Pros and cons of working from home

Pros and cons of working from home

So there is still lots of talk on the working from home subject going. I promised my colleagues and myself when writing my last blog that I would go into further details on the pros and cons of working from home.

As this still seems to be the hot topic (I am having lots of discussions on this with colleagues, clients and contacts) and something I am very passionate about (not only as a champion of flexible working, but also of working from home/remotely) I would say dependant on the type of business, there are a number of advantages, including:

An increase in employee morale and increase in job satisfaction and productivity.  It is a known fact that when people want to do what they are doing and they are happy doing it, and in turn, from a working prospective produce better work. From a business point of view, this means you have a committed, motivated and productive workforce. Which is great business model right?

There was a survey conducted in Guernsey during lockdown by POS Interiors and PF&A that showed that 63% of people felt they were about the same, or even more productive working from home even with having to contend with home-schooling, so there is evidence to back this up.

You can attract and retain employees, which will give you a reduction in employee turnover. This will not only save you on recruitment and training costs but and will enhance your company reputation making you an employer of choice.

It has also been reported that working from home lowers levels of illness and stress for employees, which therefore can reduce employee absence levels.

There are potentially savings on costs and overheads, with less people in the office, you might need less desks and space, although bear in mind if employees are working at home on a permanent basis for a substantial part of their week they might need equipment at home as well in the office.

There are benefits for employees as well which could include a better work-life balance with lower levels of stress and illness possible. The same survey I mentioned above showed 65% of people felt that their work life balance improved in lockdown and some had even reported a positive impact on their mental health, with not having to rush to work or worry about parking (to name a few).

Working from home can also accommodate parents and carers who may have other responsibilities to manage. The flexibility of being based at home can allow them to fit other commitments around their work and make better use of their free time.

As always though, there are two sides to everything. Despite these many benefits, working from home does divide opinion and there are disadvantages that should certainly be considered.   

Whilst one of the advantages I mentioned above is the potential savings on costs with needing less actual desks in the office, do bear in mind if employees are working from home, either on a permanent basis, or only for part of their week they will need the right equipment at home to work and there could be cost implications for this.

Another implication is how to manage your employees. How can you manage your employees to ensure they are fulfilling contractual obligations and working the hours they should be? For example some people might just shirk their responsibilities or fudge their timesheets.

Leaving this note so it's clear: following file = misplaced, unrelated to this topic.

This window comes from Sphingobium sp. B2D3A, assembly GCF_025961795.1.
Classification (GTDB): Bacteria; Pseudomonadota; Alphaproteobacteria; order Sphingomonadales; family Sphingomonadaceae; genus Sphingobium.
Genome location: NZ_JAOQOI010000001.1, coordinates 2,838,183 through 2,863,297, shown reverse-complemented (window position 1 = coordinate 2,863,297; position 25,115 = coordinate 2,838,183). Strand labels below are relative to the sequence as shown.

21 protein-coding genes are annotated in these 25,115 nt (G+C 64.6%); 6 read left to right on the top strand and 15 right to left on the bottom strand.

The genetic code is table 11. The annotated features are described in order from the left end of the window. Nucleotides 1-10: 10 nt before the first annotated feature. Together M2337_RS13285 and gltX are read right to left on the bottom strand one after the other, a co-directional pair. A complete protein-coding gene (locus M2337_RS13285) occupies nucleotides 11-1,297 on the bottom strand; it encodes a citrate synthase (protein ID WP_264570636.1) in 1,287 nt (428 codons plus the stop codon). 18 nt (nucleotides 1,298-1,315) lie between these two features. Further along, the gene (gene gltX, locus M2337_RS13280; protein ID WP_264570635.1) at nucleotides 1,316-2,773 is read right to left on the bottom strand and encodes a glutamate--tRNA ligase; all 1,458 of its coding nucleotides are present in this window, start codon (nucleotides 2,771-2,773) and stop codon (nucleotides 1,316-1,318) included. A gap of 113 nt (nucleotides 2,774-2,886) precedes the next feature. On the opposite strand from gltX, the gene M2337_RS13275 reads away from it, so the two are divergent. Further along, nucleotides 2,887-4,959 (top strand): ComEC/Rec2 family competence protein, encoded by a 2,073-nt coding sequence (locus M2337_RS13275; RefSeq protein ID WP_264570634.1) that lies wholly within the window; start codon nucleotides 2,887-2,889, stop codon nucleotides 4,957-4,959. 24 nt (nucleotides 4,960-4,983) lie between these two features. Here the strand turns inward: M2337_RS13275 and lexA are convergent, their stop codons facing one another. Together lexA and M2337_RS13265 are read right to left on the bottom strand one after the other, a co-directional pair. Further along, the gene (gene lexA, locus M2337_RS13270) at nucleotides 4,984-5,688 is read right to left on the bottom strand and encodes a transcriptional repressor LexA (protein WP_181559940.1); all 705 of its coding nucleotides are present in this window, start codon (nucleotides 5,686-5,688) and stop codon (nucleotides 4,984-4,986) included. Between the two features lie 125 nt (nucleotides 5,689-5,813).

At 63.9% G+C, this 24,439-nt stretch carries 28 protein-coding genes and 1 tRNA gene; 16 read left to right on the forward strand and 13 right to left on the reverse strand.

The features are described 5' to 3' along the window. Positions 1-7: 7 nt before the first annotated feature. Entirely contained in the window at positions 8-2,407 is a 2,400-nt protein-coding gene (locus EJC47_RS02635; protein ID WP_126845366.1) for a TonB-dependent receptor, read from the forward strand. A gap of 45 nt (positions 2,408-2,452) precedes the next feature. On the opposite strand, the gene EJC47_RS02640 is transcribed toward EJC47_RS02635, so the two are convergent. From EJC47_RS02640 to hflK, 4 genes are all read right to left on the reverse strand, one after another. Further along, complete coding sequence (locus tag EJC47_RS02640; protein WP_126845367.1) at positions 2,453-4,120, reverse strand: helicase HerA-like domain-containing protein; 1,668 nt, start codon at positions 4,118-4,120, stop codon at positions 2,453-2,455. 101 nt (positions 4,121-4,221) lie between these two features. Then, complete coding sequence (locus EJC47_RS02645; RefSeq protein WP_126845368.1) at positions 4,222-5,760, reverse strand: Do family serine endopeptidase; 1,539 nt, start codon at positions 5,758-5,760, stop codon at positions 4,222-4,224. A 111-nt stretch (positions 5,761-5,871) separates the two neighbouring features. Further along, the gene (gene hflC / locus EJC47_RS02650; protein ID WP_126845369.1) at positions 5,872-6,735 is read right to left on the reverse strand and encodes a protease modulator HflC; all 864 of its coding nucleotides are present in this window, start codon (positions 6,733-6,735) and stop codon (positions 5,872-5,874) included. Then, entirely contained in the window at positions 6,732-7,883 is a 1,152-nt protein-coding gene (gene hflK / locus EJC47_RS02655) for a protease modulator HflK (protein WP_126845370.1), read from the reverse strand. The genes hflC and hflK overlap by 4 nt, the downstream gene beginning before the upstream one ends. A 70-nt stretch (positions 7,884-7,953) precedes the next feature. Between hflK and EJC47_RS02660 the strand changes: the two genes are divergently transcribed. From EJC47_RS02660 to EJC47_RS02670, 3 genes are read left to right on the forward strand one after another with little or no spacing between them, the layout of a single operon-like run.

Whilst some employees enjoy autonomy there are some that may not work well without supervision. How would it work for trainees for example? Can they really be properly trained when they and or their line manager/mentor are not working in the same environment as them?

Will client availability suffer and can deadlines still be met?

Can you still get that same creativity that you get in the office where you bounce ideas off and collaborate with your colleagues?  This point was highlighted by one of my clients recently. Two new starters joined their company during lockdown, and whilst they were able to sufficiently train and support them, they have found now they are all back in the office working together that they developing at a greater pace. Also, what about the office banter? Yes, it can waste time in the office but it builds on team morale and relationships.  Whilst some might argue there is skype, zoom, teams and other endless applications that you can communicate via, I would say it is just not the same as face to face conversations.

And as I have said before there are just some industries where working from home is not suitable. Trade businesses for example, due to employees needing to be on site. This is the same with factories and commercial retail companies.

It all comes down to striking the right balance on what works for your company and your employees and really about working smarter.

I would advise any business who is looking at reviewing or implementing such scheme to really look at what they are doing and not to rush into something just because it is the ‘’trending’’ term right now.

As well as looking at the pros and cons to working from home there are also practicalities and legal duties that should be considered, but that’s for the next blog.

If this is something you would like to chat about further with me, please get in touch, it’s good to share our thoughts and ideas.